How to handle Student Evaluations

Happy New Year! As we all slowly make our way back from the holiday coma, I thought I‘d briefly speak about student evaluations, which I am assuming most of us receive at the end of each semester. There are varying schools of thought that speak to the necessity of these evaluations. I am staying out of this debate.

It‘s hard to separate yourself from these evaluations much – at least that‘s the case for me as an ECR. After all, if you care about how you teach and you put effort in it, then it is a personal thing – to a degree. But it should not be something we measure our entire self-worth by. During my graduate student days our Center for Teaching and Learning held a session on how to handle these evaluations.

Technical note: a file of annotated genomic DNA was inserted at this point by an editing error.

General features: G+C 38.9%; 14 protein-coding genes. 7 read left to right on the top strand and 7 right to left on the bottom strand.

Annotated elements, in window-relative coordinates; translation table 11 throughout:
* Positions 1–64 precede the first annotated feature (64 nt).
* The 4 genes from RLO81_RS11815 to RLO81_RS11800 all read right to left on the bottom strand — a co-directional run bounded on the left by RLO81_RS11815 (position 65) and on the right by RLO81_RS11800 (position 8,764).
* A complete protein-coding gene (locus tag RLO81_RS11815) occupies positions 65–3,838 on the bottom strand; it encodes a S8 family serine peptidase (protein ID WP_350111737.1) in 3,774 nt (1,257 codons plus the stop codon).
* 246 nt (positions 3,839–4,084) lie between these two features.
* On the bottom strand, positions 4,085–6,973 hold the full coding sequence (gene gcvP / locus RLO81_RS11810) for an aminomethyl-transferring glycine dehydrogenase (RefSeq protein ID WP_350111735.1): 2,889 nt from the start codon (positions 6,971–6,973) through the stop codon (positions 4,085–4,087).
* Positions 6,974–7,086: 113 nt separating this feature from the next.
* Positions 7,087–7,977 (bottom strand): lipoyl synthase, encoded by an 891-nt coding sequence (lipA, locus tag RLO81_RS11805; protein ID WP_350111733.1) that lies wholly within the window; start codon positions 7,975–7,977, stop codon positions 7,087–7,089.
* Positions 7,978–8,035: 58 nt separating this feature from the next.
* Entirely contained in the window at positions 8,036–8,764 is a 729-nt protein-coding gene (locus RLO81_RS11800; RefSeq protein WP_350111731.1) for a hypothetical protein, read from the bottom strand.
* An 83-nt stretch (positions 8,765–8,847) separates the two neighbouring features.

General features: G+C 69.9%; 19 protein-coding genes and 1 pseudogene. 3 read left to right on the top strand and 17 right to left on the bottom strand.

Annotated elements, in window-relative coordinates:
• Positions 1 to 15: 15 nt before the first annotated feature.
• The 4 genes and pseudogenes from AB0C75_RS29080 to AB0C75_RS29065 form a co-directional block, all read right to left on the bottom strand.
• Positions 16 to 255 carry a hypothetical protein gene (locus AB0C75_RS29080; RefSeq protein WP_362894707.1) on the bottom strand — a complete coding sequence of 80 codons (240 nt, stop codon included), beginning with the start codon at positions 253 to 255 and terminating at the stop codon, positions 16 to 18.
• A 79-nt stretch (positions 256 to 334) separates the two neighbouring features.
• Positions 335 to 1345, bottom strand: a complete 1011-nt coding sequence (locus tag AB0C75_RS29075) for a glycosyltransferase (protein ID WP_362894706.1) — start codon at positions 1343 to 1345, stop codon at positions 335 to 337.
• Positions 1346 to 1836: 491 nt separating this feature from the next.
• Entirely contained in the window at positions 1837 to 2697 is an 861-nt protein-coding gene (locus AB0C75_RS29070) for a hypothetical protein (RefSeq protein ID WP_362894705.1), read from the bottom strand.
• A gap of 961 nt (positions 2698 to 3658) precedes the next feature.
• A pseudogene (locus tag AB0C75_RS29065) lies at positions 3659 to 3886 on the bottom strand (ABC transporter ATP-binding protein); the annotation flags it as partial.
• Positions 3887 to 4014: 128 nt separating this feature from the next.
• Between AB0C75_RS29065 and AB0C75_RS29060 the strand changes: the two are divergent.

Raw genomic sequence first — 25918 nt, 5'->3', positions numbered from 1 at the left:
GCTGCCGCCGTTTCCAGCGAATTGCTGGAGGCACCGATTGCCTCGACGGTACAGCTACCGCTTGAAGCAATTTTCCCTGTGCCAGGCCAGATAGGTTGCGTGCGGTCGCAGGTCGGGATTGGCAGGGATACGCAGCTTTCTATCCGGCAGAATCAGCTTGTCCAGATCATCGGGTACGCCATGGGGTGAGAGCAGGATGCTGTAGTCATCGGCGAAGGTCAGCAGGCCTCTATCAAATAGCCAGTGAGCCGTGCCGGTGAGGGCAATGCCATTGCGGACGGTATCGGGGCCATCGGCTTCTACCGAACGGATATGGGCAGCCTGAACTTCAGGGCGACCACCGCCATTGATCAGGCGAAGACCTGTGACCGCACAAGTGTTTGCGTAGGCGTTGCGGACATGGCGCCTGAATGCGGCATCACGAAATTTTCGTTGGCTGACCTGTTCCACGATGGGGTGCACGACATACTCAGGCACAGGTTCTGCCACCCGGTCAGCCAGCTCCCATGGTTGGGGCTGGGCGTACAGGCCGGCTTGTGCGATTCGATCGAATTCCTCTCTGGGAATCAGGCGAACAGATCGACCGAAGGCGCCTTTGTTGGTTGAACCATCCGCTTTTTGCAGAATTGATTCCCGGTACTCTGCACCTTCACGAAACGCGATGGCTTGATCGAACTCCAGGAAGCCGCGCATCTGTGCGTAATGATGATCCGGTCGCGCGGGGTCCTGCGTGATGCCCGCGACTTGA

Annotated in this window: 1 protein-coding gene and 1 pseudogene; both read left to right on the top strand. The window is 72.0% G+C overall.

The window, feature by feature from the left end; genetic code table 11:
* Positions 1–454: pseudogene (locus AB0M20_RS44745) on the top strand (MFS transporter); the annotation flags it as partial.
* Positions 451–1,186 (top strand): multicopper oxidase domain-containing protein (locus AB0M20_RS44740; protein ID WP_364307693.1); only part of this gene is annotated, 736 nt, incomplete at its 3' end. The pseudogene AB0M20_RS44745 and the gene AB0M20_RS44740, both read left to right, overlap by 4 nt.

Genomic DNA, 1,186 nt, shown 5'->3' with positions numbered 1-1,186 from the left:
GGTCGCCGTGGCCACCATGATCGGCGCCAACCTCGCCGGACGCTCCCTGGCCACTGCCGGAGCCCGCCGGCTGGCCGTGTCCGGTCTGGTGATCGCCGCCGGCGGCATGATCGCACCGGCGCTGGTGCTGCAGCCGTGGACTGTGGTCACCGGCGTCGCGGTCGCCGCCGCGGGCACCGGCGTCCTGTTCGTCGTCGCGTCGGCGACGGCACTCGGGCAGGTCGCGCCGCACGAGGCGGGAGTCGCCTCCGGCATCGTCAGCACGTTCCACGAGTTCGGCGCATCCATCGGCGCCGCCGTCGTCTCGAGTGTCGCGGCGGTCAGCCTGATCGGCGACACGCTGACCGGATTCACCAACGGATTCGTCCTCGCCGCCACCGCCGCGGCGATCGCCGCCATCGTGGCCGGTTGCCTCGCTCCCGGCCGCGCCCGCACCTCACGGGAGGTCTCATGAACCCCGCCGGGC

In a neat tree branch model, you ought to separate the comments into useful/useless and then subsequently into positive/negative

  1. Useful positive, i.e., “Sharing the slides before class aided my learning.”
  2. Useful negative, i.e., “The professor should have taken more time to review the readings that were assigned.”
  3. Useless positive, i.e., “The professor’s taste in music is impeccable.”
  4. Useless negative, i.e., “The professor’s car is a piece of garbage.”

Credit: Saundra Latham (2023)

This model allows me to categorize what I find helpful in improving as an educator vs. what I can discard. I don’t think any of us care about our students’ opinions about our cars. But if a learning tool worked or did not work, that then can impact the way I structure a similar class next time. 

Hoping that others will find it useful! If you do, please help with my favorite comment I received this semester: “I wish the professor had office hours in a different office.”